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see

char str[] = "hello world";
printf("%s",str);  

printf statement prints the all character in string before reaching '\0'

so what if i want to print just 4 1st character of str on stdout?

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7 Answers 7

up vote 6 down vote accepted

You can just specify the field width in the printf format string:

#include <stdio.h>

int main(void)
{
    const char *s = "Hello world !";

    printf("%.4s\n", s);
    return 0;
}

or, if you want to specify the field width at run-time:

#include <stdio.h>

int main(void)
{
    const char *s = "Hello world !";
    const int fw = 4;

    printf("%.*s\n", fw, s);
    return 0;
}

In either case the output will be:

Hell
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oh its working i have did the same things but i was missing . after % so it was not working...!! –  Mr.32 Feb 3 '12 at 10:09

You can use %c in your format string:

printf("%c", *s);

prints 'H'

To print an arbitrary char:

printf("%c", s[3]);

prints 'l'

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For the first character, you can just use:

printf ("%c", *str);         // or
printf ("%c", *(str+0));     // or
printf ("%c", str[0]);

For a different character, just reach out and grab it by using an offset. For the second l at offset 3:

printf ("%c", str[3]);       // or
printf ("%c", *(str+3));

For a substring, you can use a combination of that method along with the maximum field width feature of printf:

printf ("%.2s", str+3);      // prints "lo"

With all these solutions, you want to make sure you don't start on the wrong side of the null terminator. That wouldn't be a good thing :-)

If you want a generalised solution that will work for any string, and is relatively safe in terms of finding the starting point, you can use:

void outSubstr (FILE *fh, char *str, size_t start, size_t sz, int padOut) {
    if (start >= strlen (str)) {
        if (padOut)
            fprintf (fh, "%*s", sz, "");
        return;
    }

    if (padOut)
        fprintf (fh, "%-*.*s", sz, sz, str + start);
    else
        fprintf (fh, "%-.*s", sz, str + start);
}

The parameters are as follows:

  • fh is the file handle to write to.
  • str is the start of the string.
  • start is the offset to start printing from.
  • sz is the maximum number of characters to print.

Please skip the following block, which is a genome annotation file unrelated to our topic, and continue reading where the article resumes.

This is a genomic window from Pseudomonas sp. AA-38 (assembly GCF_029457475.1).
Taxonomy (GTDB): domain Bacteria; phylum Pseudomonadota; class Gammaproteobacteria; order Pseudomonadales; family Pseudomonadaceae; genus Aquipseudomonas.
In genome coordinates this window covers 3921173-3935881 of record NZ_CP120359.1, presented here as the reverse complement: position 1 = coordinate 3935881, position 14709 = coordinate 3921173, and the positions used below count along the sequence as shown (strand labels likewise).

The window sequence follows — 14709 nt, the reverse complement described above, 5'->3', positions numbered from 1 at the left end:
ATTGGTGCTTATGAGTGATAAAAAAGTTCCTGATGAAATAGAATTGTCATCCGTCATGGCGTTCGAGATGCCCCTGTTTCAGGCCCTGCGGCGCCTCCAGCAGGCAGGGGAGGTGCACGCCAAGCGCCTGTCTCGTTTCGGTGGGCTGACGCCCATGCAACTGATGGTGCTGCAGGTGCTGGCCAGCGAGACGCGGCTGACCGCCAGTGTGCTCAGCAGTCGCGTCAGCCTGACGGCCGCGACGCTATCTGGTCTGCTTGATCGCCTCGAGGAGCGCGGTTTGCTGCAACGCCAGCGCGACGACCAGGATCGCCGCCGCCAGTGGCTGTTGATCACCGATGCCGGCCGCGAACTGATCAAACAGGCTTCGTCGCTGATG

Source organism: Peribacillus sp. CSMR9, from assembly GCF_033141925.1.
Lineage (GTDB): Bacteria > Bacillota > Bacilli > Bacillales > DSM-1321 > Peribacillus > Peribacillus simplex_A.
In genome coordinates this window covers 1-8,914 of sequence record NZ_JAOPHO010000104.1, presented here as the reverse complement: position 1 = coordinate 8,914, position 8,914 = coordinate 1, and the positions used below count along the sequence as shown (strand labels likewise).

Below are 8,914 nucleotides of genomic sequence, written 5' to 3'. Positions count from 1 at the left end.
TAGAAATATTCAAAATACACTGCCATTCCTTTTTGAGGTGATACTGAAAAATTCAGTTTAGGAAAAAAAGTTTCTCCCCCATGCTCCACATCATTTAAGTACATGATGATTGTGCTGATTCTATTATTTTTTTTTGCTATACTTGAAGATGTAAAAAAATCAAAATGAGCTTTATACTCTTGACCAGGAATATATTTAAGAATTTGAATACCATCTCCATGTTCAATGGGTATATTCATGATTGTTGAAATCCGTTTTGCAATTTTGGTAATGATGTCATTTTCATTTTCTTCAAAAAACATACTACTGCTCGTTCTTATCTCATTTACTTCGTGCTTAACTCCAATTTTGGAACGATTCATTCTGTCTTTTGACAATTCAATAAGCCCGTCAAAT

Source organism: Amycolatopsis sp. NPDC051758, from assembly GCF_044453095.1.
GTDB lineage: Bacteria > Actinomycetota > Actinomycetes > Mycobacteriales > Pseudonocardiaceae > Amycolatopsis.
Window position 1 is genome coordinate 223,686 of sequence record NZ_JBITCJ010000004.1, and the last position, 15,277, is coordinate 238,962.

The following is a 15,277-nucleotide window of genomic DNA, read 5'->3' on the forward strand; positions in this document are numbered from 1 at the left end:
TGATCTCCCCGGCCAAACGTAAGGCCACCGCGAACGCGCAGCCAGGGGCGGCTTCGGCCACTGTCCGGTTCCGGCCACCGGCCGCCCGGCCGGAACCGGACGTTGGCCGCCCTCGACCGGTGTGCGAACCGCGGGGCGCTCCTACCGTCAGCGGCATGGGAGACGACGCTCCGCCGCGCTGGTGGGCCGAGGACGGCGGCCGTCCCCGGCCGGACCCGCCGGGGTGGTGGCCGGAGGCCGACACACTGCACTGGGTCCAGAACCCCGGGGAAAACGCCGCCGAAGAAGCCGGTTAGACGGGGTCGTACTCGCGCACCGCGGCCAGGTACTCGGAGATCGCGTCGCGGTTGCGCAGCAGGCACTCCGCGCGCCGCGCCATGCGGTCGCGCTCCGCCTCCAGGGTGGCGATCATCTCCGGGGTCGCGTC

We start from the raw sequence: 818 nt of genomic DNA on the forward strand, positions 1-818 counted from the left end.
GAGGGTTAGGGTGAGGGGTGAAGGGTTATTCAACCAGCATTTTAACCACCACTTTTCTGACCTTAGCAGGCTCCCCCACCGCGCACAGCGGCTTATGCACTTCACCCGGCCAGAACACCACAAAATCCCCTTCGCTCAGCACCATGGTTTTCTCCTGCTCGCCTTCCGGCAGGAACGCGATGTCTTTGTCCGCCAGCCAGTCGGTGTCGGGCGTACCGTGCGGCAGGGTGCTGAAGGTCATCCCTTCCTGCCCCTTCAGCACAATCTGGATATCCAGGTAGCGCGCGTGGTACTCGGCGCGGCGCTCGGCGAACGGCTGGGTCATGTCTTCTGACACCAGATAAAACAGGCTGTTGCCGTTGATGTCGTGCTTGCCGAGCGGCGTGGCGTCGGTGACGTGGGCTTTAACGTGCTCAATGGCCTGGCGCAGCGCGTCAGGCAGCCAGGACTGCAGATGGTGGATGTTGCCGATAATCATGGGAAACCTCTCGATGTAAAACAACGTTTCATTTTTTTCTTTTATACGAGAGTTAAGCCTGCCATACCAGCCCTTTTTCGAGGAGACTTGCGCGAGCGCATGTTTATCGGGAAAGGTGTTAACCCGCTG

• padOut is a flag indicating that sz is also the minimum size. Output will be padded with spaces on the right if there are not enough characters in the string to satisfy the size.
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This will print up to 4 characters.

printf("%.4s", str);
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there is also a "substr()" function 

that return the substring from complete string.

example
printf("%s",substr(str,0,4));

it has syntax like this

substr(arrayName,charStartingPosition, lengthOfCharacters);

i hope this is easy to understand and no need to write more than 1 statement.
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Really less painful for the system :

int main(void)
{
  char c;

  c = 'z';
  write(1, &c, 1);
}

No need for heavy stdio here

Then you can ...

char *s = "Hello, World!";
write(1, s, numberOfChars);

Or if you really want to do it char by char:

void printnchars(char *s, int n)
{
  int i;

  i = 0;
  while (i <= n)
  {
    write(1, s + i, 1);
    i++;
  }
}
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Other than the fact that there is no write in ISO C :-) Perhaps you meant fputc? –  paxdiablo Feb 3 '12 at 9:02
numOfChars = 4;
printf("%.*s\n", numOfChars, "Hello, world!");

Where numOfChars is the quantity of characters that you want to print.

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1  
I'm assuming that my edit is what you meant. You can't put the variable directly in the string itself, you have to use *. –  paxdiablo Feb 3 '12 at 8:56
    
Yes, it is. "Jumping" from a programming language to others makes me always confuse. Sorry. –  DonCallisto Feb 3 '12 at 8:58
1  
No probs, I once got an error in some Perl code I was developing and, when I investigated, I'd coded up an entire function in Python :-) Damn embarrassing. –  paxdiablo Feb 3 '12 at 9:00

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